Automation in the Courtroom: On Algorithms Predicting Crime
From facial recognition software to the controversial robotic “police dogs,” artificial intelligence is becoming an increasingly prominent aspect of the legal system. AI even allocates which neighborhoods receive police department resources, determining how many officers are needed in certain areas based on crime statistics. But can algorithms determine the likelihood that someone will commit a crime, and if they can, is it ethical to use this technology to sentence individuals to prison?
Algorithms that attempt to predict recidivism (the likelihood that a criminal will commit future offenses) sift through data to produce a recidivism score, which ostensibly indicates the risk a person poses to their community. As Karen Hao explains for the MIT Technology Review,
“The logic for using such algorithmic tools is that if you can accurately predict criminal behavior, you can allocate resources accordingly, whether for rehabilitation or for prison sentences. In theory, it also reduces any bias influencing the process, because judges are making decisions on the basis of data-driven recommendations and not their gut.”
Human error and racial bias contribute to over-incarceration, so reseachers are hoping that color-blind computers can make better choices for us.
But in her book When Machines Can Be Judge, Jury, and Executioner: Justice in the Age of Artificial Intelligence, former judge Katherine B. Forrest explains that Black offenders are far more likely to be labeled high-risk by algorithms than their white counterparts, a fact which further speaks to the well-documented racial bias of algorithms. Hao reminds us that
“populations that have historically been disproportionately targeted by law enforcement—especially low-income and minority communities—are at risk of being slapped with high recidivism scores. As a result, the algorithm could amplify and perpetuate embedded biases and generate even more bias-tainted data to feed a vicious cycle.”
Because this technology is so new and lucrative, companies are extremely protective of their algorithms. The COMPAS system (Correctional Offender Management Profiling for Alternative Sanctions), created by Northpointe Inc., is the most widely used recidivism predictor in the legal system, yet no one knows what data set it draws from or how it’s algorithm generates a final score. We can assume the system looks at factors like age and previous offenses, but beyond that, the entire process is shrouded in mystery. Studies also suggest that recidivism algorithms are alarmingly inaccurate; Forrest notes that systems like COMPAS are incorrect around 30 to 40 percent of the time. This means that for every ten people COMPAS labels low-risk, 3 or 4 will eventually relapse into crime. Even with a high chance for error, recidivism scores are difficult to challenge in court. In a lucid editorial for the American Bar association, Judge Noel L. Hillman explains that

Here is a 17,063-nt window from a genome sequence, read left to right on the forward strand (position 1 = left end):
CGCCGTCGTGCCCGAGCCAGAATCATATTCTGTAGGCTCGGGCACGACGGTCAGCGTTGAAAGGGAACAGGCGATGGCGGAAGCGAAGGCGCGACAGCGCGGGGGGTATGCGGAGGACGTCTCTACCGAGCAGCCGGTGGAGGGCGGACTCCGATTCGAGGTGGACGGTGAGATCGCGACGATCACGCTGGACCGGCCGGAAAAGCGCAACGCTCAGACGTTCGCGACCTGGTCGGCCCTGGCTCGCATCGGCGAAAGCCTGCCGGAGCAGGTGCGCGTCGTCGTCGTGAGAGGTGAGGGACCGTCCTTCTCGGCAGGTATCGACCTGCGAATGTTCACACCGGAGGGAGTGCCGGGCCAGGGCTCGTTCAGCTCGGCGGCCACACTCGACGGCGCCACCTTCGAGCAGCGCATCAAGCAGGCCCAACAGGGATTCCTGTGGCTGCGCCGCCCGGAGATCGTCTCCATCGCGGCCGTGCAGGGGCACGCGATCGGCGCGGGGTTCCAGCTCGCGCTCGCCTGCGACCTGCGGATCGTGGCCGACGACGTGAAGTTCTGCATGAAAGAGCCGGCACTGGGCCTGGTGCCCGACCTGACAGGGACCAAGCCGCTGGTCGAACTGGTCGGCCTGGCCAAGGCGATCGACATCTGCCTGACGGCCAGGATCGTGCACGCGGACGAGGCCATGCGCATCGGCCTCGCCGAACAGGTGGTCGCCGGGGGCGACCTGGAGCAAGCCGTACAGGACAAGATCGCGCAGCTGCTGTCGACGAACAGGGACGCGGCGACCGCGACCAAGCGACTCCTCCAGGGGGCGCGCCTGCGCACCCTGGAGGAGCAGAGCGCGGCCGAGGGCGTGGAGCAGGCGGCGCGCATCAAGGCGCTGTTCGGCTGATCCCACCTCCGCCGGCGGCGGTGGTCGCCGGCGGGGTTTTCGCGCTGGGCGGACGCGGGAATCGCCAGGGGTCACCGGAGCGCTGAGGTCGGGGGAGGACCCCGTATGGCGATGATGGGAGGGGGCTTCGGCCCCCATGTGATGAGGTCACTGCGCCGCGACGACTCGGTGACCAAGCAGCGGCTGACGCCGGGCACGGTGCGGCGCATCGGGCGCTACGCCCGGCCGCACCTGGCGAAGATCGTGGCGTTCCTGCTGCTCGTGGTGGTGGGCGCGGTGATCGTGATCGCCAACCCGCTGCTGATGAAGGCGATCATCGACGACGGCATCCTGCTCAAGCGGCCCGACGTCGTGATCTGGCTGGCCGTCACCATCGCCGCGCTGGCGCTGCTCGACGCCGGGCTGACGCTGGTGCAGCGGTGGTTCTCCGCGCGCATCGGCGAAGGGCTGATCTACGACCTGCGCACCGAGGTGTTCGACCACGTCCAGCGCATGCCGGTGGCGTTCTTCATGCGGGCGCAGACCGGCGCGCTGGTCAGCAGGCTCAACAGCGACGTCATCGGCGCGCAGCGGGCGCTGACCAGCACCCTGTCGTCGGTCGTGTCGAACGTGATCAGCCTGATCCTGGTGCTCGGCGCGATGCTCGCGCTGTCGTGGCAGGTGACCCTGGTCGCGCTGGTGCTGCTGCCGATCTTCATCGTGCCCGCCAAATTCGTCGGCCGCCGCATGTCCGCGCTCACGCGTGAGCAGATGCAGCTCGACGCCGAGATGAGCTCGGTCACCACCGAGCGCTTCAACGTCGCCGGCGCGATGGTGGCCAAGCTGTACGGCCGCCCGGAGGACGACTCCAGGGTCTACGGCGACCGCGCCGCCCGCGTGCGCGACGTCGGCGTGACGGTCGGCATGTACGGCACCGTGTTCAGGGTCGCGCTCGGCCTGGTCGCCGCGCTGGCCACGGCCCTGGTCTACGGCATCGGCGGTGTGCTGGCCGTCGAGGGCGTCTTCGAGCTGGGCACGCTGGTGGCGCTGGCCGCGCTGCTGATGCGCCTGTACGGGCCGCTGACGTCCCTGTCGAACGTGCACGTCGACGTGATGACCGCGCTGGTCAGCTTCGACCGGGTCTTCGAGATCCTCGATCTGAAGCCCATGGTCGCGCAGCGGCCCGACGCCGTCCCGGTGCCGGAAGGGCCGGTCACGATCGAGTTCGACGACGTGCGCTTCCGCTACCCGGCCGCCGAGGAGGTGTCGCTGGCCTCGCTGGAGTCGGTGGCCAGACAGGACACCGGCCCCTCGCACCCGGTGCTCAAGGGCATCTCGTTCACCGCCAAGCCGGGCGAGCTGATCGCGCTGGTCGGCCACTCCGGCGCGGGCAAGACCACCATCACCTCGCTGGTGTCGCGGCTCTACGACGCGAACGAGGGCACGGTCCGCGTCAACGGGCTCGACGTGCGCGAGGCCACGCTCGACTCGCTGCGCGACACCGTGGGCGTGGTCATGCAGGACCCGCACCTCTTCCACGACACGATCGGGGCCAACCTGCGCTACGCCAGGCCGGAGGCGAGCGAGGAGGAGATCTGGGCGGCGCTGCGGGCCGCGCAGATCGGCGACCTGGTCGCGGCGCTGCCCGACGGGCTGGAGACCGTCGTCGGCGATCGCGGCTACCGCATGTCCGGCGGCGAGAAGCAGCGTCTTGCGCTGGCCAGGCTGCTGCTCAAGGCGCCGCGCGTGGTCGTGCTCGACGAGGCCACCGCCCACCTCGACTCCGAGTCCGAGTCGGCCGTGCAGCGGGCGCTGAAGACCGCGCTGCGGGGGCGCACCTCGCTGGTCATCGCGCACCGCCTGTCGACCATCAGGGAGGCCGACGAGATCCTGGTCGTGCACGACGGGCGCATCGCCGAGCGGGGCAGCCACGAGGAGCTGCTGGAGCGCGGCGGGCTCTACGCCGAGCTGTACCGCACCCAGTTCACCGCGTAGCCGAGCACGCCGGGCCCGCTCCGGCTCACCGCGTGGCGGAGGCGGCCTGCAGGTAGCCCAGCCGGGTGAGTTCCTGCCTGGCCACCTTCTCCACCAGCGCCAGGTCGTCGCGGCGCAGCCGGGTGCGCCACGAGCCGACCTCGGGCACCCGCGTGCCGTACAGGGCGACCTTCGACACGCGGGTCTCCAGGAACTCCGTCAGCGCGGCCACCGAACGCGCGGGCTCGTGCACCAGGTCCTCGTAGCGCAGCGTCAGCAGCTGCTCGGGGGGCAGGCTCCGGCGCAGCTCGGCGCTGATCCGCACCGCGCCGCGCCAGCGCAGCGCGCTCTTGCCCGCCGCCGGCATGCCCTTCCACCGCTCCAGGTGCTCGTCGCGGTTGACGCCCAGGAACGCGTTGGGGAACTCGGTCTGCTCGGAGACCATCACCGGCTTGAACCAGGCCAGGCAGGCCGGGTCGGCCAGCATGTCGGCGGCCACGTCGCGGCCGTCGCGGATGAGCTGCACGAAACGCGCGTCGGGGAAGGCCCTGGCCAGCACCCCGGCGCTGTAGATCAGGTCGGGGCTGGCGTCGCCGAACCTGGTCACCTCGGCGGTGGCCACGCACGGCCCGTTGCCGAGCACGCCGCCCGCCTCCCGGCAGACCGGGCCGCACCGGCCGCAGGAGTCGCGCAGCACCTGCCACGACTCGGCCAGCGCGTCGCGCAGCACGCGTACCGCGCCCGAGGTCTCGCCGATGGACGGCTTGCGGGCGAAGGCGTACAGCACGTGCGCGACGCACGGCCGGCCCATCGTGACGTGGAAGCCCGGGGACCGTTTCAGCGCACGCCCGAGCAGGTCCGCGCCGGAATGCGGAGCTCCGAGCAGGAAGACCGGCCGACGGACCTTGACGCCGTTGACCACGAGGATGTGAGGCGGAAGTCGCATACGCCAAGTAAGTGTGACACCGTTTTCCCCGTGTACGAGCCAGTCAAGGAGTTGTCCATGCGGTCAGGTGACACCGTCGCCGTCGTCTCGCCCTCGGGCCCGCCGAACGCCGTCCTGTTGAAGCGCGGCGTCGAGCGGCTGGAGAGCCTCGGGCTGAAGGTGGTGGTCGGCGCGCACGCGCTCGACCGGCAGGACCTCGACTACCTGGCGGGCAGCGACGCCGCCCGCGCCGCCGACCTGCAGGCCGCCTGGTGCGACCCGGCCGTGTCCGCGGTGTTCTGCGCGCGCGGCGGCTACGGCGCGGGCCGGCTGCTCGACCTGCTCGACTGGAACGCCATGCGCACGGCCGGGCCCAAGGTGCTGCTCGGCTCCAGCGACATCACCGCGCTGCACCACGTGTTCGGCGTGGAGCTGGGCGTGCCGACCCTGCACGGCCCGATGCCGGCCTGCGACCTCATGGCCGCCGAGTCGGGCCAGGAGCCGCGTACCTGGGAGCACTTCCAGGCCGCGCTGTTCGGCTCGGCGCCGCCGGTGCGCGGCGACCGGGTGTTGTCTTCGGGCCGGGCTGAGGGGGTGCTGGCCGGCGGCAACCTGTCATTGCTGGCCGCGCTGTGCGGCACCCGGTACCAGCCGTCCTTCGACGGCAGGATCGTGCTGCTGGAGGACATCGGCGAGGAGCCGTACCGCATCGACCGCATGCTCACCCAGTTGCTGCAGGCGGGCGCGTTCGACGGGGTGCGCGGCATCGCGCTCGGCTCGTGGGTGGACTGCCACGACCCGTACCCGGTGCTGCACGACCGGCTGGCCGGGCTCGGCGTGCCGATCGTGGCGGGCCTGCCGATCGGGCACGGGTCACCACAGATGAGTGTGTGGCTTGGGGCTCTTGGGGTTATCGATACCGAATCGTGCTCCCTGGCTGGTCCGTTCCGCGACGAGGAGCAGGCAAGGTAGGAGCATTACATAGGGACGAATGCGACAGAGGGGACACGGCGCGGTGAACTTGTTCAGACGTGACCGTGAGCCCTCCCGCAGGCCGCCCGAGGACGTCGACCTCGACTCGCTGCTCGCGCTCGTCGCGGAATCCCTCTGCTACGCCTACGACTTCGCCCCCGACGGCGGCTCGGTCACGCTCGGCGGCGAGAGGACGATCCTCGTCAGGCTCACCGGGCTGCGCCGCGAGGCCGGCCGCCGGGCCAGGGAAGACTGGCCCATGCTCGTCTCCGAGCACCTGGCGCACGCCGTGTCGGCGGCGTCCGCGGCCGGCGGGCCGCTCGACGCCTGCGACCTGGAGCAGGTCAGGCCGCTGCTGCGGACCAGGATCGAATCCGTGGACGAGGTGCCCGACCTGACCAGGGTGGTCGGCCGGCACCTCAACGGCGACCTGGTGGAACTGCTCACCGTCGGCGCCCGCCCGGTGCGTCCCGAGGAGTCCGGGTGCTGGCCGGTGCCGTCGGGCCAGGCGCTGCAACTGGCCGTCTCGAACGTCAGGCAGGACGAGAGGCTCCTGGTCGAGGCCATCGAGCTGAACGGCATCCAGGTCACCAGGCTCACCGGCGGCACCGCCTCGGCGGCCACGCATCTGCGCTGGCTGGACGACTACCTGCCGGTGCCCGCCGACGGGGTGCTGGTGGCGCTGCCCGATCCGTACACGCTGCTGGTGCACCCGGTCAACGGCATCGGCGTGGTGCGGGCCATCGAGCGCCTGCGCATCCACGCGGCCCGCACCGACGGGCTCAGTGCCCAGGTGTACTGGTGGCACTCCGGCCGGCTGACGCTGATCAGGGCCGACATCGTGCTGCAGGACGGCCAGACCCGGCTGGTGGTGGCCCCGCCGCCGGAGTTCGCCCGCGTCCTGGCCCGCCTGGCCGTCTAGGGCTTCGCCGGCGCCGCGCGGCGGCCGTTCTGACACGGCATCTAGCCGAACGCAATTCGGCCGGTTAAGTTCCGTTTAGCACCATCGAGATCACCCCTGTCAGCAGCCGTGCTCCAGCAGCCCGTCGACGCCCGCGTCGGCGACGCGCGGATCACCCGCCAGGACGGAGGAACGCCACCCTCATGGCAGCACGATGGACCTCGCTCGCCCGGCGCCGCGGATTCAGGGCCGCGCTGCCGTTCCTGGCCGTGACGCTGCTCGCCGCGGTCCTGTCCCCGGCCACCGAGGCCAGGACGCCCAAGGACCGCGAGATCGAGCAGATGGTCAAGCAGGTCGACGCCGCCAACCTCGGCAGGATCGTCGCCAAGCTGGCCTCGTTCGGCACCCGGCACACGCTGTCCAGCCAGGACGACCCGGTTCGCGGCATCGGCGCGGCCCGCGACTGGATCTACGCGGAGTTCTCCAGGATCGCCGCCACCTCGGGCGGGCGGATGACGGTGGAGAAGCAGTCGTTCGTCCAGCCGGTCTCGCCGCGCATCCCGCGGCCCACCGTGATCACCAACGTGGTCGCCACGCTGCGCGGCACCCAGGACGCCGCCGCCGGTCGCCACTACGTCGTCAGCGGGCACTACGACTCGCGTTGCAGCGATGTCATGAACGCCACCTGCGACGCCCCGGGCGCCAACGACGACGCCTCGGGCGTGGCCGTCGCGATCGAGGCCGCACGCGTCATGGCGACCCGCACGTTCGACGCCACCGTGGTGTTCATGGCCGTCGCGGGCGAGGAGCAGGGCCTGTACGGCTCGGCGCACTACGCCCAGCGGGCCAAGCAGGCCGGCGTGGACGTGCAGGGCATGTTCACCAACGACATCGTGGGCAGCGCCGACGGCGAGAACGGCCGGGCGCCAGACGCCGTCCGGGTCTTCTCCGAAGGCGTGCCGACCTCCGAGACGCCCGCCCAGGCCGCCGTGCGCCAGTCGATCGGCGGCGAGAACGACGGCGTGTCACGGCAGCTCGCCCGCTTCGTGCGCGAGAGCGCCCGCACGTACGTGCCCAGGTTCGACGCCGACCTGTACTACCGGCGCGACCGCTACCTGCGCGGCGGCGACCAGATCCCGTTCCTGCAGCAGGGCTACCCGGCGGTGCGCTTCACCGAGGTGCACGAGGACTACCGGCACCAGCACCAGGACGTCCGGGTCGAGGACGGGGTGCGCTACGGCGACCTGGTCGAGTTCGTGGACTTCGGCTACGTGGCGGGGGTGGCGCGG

“A predictive recidivism score may emerge oracle-like from an often-proprietary black box. Many, if not most, defendants, particularly those represented by public defenders and counsel appointed under the Criminal Justice Act because of indigency, will lack the resources, time, and technical knowledge to understand, probe, and challenge the AI process.”
Judges may assume a score generated by AI is infallible, and change their ruling accordingly.
In his article, Hillman makes a reference to Loomis v. Wisconsin, a landmark case for recidivism algorithms. In 2016, Eric Loomis of Wisconsin was arrested for driving a car that had been involved in a drive-by shooting, and the judge tacked an additional six years onto his sentence solely because of his high COMPAS score. Loomis attempted to challenge the validity of the score, but the courts ultimately upheld Northpointe’s right to protect trade secrets and not reveal how the number had been reached. Though COMPAS scores aren’t currently admissible in court as evidence against a defendant, the judge in the Loomis case did take it into account during sentencing, which sets a dangerous precedent.
Even if we could predict a person’s future behavior with complete accuracy, replacing a judge with a computer would make an already dehumanizing process dystopian. Hillman asserts that
“When done correctly, the sentencing process is more art than science. Sentencing requires the application of soft skills and intuitive insights that are not easily defined or even described. Sentencing judges are informed by experience and the adversarial process. Judges also are commanded to adjust sentences to avoid unwarranted sentencing disparity on a micro or case-specific basis that may differ from national trends.”
In other words, attention to nuance is lost completely when defendants become data sets. The solution to racial bias isn’t to bring in artificial intelligence, but to strengthen our own empathy and sense of shared humanity, which will always produce more equitable rulings than AI can.